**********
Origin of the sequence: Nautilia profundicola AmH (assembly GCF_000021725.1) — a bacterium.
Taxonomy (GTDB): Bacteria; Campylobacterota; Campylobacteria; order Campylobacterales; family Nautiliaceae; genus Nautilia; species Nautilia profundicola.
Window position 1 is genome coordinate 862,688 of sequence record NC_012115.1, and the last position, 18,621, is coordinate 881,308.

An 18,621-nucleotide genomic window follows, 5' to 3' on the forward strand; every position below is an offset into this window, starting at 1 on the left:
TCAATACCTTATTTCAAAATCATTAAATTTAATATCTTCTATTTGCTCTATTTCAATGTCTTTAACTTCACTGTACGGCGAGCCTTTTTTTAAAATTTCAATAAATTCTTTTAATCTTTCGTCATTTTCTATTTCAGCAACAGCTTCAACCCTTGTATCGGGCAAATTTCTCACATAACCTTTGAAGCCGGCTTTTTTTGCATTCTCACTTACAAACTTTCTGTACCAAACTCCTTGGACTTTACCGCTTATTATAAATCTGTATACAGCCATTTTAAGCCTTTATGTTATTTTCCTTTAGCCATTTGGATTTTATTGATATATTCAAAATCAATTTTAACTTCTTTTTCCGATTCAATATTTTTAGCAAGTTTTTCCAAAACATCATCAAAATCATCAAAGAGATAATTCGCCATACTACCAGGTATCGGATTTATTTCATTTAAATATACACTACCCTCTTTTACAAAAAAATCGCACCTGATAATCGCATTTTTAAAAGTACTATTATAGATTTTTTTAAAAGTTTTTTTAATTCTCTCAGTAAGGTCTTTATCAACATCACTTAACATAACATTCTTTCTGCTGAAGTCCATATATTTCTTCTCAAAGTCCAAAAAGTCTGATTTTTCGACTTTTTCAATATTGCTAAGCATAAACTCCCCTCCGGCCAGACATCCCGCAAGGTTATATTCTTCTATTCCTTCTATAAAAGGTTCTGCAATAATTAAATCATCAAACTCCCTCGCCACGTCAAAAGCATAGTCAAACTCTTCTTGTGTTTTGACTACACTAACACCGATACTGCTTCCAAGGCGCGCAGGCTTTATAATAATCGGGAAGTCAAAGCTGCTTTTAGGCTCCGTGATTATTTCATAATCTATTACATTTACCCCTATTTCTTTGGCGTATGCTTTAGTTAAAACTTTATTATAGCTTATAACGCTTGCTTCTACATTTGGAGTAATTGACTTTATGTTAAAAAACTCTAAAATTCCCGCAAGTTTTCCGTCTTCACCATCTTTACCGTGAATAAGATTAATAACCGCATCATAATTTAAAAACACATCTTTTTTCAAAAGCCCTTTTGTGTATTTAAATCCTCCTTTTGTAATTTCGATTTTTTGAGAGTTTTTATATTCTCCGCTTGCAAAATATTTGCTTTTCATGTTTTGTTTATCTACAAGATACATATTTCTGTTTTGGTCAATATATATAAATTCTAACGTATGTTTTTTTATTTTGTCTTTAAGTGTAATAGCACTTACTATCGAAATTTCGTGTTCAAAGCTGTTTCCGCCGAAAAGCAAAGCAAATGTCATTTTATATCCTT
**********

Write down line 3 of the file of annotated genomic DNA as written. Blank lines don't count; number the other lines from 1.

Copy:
Window position 1 is genome coordinate 862,688 of sequence record NC_012115.1, and the last position, 18,621, is coordinate 881,308.